Why did Jesus have disciples?
Here's the answer:
When Jesus lived on earth He began His teaching ministry by choosing 12 men to join Him.
These men, called disciples, spent time with Him, listened to Him, and followed Him. They became friends and enjoyed a close relationship. But why did Jesus ask these men to follow Him?
The first reason Jesus had disciples was because He was a rabbi (pronounced ra-bye). "Rabbi" means teacher. Jesus taught and led His disciples just like a teacher in a school does with his or her students. Jesus chose his disciples and spent time with them. The disciples saw how He lived, what He did, and what He said—and they learned from Him. He was preparing them for the time when He would leave this earth and they would carry on His work.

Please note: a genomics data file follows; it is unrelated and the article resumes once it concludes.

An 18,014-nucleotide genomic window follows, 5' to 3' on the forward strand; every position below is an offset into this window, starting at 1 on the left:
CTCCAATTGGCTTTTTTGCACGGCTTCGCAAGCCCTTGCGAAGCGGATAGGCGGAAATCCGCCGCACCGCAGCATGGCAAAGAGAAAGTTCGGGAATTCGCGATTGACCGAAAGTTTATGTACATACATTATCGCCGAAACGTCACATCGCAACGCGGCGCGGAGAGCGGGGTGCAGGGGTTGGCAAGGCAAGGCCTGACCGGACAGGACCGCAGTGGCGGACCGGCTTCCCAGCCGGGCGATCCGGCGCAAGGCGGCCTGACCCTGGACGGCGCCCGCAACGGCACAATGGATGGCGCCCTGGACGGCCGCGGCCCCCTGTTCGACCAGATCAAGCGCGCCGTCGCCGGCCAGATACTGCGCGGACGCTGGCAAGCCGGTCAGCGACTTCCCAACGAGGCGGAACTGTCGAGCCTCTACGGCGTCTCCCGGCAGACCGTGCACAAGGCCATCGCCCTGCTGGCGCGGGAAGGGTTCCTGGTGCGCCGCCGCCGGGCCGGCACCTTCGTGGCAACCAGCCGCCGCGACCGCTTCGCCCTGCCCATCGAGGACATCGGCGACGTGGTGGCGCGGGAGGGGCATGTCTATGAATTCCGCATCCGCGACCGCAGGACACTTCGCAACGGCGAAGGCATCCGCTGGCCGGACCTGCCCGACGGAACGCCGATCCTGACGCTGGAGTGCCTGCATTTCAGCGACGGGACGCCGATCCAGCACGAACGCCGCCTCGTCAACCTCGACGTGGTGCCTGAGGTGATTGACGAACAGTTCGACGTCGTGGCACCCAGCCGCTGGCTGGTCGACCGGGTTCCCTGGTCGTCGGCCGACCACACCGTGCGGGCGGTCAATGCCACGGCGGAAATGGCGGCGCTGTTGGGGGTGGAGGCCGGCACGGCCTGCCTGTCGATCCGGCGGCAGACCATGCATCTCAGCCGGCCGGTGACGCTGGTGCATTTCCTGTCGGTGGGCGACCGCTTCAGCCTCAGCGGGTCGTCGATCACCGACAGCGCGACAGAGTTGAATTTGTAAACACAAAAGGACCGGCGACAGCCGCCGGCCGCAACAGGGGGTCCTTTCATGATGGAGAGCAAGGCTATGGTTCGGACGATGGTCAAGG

The second reason Jesus had disciples was because He commanded them to make more disciples. Over the time Jesus was with His disciples, He led them so they could follow His example. Jesus wanted them to do what He had done for three years: teach and lead others and tell them about God.
What Jesus began long ago with just 12 men continues to this day, because His disciples obeyed His command to teach others. Today, we show we’re His disciples by obeying His commands and telling others about Him so they can know Him and spend eternity with Him.
"One day Jesus was walking beside the Sea of Galilee. There he saw Simon and his brother Andrew. They were throwing a net into the lake. They were fishermen. 'Come. Follow me,' Jesus said. 'I will make you fishers of people'" (Mark 1:16–17).
"So you must go and make disciples of all nations. Baptize them in the name of the Father and of the Son and of the Holy Spirit. Teach them to obey everything I have commanded you. And you can be sure that I am always with you, to the very end" (Matthew 28:19–20).
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